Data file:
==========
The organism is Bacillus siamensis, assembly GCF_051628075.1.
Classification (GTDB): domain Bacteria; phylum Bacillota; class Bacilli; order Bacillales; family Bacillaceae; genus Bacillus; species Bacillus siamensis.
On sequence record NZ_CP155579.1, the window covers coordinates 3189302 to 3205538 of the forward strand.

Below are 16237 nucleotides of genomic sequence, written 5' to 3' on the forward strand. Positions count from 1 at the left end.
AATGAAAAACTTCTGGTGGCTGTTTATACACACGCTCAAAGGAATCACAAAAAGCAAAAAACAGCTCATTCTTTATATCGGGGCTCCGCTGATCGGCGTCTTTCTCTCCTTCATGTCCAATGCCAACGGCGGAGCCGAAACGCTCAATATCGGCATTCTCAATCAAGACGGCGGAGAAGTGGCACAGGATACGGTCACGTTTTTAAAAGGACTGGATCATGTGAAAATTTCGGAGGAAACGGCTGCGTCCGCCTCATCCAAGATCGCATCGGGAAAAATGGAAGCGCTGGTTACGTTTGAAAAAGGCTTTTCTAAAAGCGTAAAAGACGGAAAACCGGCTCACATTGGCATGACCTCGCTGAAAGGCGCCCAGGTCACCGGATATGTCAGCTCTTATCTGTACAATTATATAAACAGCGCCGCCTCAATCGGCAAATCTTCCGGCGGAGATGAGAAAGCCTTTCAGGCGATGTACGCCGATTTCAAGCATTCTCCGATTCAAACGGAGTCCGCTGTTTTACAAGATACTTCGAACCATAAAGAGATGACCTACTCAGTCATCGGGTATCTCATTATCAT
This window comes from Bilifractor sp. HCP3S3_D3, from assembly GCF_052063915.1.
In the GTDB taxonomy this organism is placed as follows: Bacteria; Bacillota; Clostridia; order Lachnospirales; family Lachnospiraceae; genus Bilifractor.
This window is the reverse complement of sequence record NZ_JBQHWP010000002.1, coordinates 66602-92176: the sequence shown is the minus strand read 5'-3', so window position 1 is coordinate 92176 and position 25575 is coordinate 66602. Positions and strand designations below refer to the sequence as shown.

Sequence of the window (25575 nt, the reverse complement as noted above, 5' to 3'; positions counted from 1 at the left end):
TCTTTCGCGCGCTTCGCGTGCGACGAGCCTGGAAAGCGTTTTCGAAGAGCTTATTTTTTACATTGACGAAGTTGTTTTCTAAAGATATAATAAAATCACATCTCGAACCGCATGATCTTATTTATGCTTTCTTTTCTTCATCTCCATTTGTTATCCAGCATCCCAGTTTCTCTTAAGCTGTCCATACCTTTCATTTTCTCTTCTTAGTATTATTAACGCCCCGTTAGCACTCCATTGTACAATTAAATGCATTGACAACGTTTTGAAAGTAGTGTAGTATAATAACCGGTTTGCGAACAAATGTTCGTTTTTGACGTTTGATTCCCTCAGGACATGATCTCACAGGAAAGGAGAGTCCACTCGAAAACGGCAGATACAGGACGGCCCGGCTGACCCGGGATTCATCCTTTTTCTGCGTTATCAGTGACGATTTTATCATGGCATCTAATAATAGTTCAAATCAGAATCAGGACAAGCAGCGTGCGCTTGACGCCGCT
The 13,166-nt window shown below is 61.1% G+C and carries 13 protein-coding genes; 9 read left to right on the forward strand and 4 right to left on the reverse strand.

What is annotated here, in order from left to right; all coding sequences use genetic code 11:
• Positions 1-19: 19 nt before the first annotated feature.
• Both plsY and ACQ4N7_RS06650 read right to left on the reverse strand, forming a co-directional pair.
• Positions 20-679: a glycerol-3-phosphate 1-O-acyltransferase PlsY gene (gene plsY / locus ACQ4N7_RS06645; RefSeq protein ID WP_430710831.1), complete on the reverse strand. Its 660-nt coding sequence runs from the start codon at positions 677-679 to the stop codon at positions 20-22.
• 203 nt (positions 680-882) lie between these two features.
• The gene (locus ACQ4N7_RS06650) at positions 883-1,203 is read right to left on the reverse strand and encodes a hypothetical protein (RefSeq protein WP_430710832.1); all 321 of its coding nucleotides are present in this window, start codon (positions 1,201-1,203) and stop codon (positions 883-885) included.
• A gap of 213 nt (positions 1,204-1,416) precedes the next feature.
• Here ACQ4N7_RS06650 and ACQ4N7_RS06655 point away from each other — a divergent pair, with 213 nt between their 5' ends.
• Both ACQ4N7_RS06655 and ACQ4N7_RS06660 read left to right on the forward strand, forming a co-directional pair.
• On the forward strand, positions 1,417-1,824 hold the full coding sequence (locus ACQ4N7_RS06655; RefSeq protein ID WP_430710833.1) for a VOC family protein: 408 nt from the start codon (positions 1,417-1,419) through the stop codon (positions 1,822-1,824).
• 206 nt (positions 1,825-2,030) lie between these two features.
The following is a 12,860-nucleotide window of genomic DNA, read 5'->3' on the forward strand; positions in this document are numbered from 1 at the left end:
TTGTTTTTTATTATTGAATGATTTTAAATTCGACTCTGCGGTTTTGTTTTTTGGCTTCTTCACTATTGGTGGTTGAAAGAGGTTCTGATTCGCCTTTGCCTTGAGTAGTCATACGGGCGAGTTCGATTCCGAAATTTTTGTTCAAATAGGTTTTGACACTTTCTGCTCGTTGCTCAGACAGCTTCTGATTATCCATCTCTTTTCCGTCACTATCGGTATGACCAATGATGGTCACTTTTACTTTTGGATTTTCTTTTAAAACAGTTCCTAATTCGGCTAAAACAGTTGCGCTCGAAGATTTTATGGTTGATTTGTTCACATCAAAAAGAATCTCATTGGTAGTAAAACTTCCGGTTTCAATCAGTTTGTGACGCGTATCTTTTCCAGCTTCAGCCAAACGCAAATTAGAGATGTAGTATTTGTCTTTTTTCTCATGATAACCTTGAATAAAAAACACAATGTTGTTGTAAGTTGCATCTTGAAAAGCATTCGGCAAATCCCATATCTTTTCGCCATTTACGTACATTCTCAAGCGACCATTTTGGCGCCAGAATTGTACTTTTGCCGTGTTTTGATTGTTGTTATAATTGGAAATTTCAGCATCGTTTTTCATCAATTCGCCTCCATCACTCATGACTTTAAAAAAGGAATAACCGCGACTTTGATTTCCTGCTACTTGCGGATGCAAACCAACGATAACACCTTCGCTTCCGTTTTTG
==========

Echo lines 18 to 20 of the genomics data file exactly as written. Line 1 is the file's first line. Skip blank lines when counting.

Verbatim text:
• A gap of 213 nt (positions 1,204-1,416) precedes the next feature.
• Here ACQ4N7_RS06650 and ACQ4N7_RS06655 point away from each other — a divergent pair, with 213 nt between their 5' ends.
• Both ACQ4N7_RS06655 and ACQ4N7_RS06660 read left to right on the forward strand, forming a co-directional pair.